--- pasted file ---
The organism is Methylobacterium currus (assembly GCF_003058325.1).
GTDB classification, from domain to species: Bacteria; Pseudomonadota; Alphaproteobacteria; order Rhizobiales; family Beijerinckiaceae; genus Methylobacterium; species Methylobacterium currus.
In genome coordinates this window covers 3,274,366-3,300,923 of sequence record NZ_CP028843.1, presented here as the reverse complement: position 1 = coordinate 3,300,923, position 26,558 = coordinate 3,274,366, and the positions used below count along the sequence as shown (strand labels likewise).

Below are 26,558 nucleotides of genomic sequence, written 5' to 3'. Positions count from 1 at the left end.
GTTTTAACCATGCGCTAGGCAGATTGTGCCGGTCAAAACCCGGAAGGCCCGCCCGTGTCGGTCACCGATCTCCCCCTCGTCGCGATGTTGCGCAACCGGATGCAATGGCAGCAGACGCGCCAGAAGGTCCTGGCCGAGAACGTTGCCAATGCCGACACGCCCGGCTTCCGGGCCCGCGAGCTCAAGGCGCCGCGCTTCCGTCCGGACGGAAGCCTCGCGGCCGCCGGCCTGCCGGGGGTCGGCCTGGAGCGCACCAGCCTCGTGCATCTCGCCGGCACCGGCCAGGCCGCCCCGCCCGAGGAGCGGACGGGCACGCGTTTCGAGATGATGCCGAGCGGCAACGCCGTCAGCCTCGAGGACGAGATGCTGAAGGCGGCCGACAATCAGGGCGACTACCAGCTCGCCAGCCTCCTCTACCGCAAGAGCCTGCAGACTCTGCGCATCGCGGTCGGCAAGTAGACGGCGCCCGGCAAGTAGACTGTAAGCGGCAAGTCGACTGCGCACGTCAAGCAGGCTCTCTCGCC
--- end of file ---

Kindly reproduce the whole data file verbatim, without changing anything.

The organism is Methylobacterium currus (assembly GCF_003058325.1).
GTDB classification, from domain to species: Bacteria; Pseudomonadota; Alphaproteobacteria; order Rhizobiales; family Beijerinckiaceae; genus Methylobacterium; species Methylobacterium currus.
In genome coordinates this window covers 3,274,366-3,300,923 of sequence record NZ_CP028843.1, presented here as the reverse complement: position 1 = coordinate 3,300,923, position 26,558 = coordinate 3,274,366, and the positions used below count along the sequence as shown (strand labels likewise).

Below are 26,558 nucleotides of genomic sequence, written 5' to 3'. Positions count from 1 at the left end.
GTTTTAACCATGCGCTAGGCAGATTGTGCCGGTCAAAACCCGGAAGGCCCGCCCGTGTCGGTCACCGATCTCCCCCTCGTCGCGATGTTGCGCAACCGGATGCAATGGCAGCAGACGCGCCAGAAGGTCCTGGCCGAGAACGTTGCCAATGCCGACACGCCCGGCTTCCGGGCCCGCGAGCTCAAGGCGCCGCGCTTCCGTCCGGACGGAAGCCTCGCGGCCGCCGGCCTGCCGGGGGTCGGCCTGGAGCGCACCAGCCTCGTGCATCTCGCCGGCACCGGCCAGGCCGCCCCGCCCGAGGAGCGGACGGGCACGCGTTTCGAGATGATGCCGAGCGGCAACGCCGTCAGCCTCGAGGACGAGATGCTGAAGGCGGCCGACAATCAGGGCGACTACCAGCTCGCCAGCCTCCTCTACCGCAAGAGCCTGCAGACTCTGCGCATCGCGGTCGGCAAGTAGACGGCGCCCGGCAAGTAGACTGTAAGCGGCAAGTCGACTGCGCACGTCAAGCAGGCTCTCTCGCC